Top Reasons Your DCIM Strategy Isn’t Working
Posted by RJ Tee on April 10, 2017
Awhile back, you and your team implemented a data center infrastructure management (DCIM) strategy to help control your rapidly-growing department. At the time, your thinking was that DCIM would streamline operations, aid in knowledge-based decision making and help your business respond to changing workloads. The whole point was to make life easier for you and your team members, while also making the data center more efficient and cost-effective for your business (which is now riding almost entirely its network infrastructure).
Let’s face it, though: Things aren’t going exactly as they planned. Your data center is still wasting vast amounts of power on a daily basis, and it’s still suffering from sporadic bouts of downtime. And on top of it, you’re continuously operating in the red zone and upper management is not happy about it.
So, why are your DCIM tools failing to get the job done? Just recently, our Product Manager Robert Faulkner sounded off in The Stack about why so many IT administrators are having trouble with their strategies.
Here are some of the main issues that administrators are having with DCIM:
- A lack of manpower: One thing Faulkner pointed out in the article was that IT teams are being asked to do more and more in their data centers but with fewer resources — including manpower. “This brings up a catch-22 scenario where data center managers have to account for the time it takes to install, implement, integrate, and continually manage and monitor a massive system, while still fighting the seemingly never-ending battles associated with overall business growth,” Faulkner explained. Small IT teams, therefore, require tools that help them work smarter.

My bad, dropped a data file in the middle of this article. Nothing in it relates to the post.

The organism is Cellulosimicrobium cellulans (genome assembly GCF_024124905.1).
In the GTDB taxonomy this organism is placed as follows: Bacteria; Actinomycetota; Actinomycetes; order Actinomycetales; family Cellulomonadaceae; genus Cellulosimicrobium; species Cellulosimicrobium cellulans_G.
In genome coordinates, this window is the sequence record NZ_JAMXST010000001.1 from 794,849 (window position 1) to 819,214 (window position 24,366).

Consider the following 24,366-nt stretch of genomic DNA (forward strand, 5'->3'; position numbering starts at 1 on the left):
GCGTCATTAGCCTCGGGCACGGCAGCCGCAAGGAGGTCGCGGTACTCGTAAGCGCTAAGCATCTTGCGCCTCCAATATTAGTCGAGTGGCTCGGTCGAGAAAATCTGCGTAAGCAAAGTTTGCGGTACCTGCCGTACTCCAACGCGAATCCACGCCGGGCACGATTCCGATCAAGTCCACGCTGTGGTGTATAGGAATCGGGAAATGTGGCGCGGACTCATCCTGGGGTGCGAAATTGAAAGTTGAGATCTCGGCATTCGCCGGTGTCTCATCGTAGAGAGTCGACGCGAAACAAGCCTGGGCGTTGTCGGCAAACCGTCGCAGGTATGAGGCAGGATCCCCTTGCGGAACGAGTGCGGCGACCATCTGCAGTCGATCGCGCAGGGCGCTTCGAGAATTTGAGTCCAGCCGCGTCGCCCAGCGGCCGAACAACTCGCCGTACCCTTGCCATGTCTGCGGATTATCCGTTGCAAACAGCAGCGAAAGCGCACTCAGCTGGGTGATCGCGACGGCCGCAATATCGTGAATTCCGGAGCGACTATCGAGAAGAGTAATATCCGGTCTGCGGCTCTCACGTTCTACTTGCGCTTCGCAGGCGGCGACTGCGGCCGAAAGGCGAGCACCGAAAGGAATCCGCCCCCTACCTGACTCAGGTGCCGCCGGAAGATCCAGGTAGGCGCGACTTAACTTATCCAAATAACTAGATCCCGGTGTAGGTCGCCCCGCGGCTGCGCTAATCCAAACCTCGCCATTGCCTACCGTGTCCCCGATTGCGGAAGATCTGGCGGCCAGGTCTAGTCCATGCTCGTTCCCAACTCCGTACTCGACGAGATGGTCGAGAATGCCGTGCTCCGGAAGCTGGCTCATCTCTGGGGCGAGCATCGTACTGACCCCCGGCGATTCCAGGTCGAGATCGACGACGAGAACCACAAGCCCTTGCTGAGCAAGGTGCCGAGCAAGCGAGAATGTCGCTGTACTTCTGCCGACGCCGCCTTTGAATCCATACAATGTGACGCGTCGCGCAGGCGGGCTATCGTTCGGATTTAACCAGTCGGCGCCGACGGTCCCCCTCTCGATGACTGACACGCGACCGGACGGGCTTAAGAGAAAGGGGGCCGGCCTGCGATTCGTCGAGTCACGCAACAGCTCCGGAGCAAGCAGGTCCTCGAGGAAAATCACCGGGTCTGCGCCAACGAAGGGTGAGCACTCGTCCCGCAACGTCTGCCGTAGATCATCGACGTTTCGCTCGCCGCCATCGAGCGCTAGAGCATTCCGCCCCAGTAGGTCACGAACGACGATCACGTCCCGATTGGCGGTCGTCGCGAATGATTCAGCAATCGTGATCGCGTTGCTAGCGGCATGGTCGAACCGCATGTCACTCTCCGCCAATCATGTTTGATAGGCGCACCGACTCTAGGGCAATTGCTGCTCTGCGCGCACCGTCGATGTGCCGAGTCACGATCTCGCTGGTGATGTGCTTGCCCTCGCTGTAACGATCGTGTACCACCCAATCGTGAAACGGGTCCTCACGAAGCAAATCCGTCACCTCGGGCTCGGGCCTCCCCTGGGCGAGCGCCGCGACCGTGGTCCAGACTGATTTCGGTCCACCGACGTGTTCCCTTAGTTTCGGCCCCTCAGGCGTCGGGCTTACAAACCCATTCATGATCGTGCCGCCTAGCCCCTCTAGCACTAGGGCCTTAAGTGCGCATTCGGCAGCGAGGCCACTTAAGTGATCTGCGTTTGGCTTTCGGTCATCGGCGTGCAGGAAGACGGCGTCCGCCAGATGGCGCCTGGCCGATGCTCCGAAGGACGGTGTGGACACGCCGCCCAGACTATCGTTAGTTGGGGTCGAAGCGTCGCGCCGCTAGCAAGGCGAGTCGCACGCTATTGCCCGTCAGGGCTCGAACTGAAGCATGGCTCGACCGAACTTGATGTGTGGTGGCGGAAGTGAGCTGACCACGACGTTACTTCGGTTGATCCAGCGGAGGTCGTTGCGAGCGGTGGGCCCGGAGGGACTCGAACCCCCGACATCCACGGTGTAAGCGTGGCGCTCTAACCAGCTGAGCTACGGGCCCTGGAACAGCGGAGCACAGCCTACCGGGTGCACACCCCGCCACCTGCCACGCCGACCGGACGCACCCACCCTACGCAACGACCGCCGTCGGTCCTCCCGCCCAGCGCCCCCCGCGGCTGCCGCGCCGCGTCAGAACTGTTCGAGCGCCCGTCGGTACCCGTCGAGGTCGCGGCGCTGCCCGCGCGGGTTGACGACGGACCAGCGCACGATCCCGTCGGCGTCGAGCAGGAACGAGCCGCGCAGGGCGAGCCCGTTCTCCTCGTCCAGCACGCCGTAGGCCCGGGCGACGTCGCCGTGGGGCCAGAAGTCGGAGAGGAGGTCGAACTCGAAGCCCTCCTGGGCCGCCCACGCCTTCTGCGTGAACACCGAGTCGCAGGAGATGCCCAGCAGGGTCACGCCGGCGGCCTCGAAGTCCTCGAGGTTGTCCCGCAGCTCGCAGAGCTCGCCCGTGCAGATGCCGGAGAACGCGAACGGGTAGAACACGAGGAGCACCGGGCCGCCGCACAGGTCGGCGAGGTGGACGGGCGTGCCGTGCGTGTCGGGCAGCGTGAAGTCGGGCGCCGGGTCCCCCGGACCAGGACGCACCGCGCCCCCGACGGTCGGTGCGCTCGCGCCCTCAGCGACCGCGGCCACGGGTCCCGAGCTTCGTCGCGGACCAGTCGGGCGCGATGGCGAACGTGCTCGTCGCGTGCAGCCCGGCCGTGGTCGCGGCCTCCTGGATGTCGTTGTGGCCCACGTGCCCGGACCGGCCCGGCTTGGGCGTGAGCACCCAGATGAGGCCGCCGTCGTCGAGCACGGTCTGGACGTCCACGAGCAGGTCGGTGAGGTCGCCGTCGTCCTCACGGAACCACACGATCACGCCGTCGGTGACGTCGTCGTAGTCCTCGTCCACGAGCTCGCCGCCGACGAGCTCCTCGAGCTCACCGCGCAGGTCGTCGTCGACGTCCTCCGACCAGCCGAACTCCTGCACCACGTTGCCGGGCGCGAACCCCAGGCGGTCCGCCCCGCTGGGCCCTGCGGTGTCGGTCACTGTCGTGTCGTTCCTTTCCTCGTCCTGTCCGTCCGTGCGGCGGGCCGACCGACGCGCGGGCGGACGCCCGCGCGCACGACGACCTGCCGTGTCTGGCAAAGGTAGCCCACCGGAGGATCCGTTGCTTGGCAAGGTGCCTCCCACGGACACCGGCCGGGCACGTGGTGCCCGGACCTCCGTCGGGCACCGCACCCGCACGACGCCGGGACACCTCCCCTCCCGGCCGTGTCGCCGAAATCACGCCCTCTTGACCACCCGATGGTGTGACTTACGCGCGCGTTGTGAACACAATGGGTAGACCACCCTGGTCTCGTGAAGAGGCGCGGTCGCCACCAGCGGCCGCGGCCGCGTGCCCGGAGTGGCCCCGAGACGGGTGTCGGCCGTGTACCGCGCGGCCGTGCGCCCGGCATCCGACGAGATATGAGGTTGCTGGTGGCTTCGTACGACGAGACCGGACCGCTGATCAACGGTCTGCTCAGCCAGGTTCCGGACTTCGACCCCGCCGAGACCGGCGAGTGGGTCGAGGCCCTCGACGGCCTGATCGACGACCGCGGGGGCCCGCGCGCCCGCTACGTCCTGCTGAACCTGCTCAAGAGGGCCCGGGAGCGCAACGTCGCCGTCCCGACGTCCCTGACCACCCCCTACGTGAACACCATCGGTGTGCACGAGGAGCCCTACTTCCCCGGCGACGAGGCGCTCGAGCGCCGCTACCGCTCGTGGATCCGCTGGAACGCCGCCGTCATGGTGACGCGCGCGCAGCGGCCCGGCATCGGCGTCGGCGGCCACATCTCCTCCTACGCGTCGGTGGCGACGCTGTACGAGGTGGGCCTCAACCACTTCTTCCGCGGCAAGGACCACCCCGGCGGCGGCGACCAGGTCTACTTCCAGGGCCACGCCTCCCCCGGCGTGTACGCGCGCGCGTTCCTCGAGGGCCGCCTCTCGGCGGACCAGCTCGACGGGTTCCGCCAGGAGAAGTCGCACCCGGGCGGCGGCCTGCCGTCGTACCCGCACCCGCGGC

- Human error: Between 40 to 90 percent of data center downtime can be attributed to human error. So according to Faulkner, the main priority from a power delivery perspective should be to keep workers out of the data center whenever possible. Remote monitoring and management are, therefore, critical for success.
- A lack of actionable data: Many DCIM strategies will attempt to monitor and measure every part of the data center. However, they’re not getting much value out of the data they’re collecting because it’s typically all over the place and unrefined. As a result, many data center administrators are making decisions based on assumptions instead of using cold, hard data. This can lead to all sorts of capacity planning issues.
Ultimately, the root cause of the problem comes down to a lack of specific, purpose-built monitoring tools in the data center. Any business looking to improve its power management strategy, in other words, needs to collect real-time intelligence from the PDUs which are powering servers, storage, and network gear.
How Server Technology Can Help Your DCIM Strategy
Server Technology’s Sentry Power Manager (SPM) platform comes with access to an open API that can be used to share critical power and environmental data with other systems like BMS and DCIM. It allows users to see critical information related to location, system, outlet, cabinet, PDU, branch, sensor, and phase.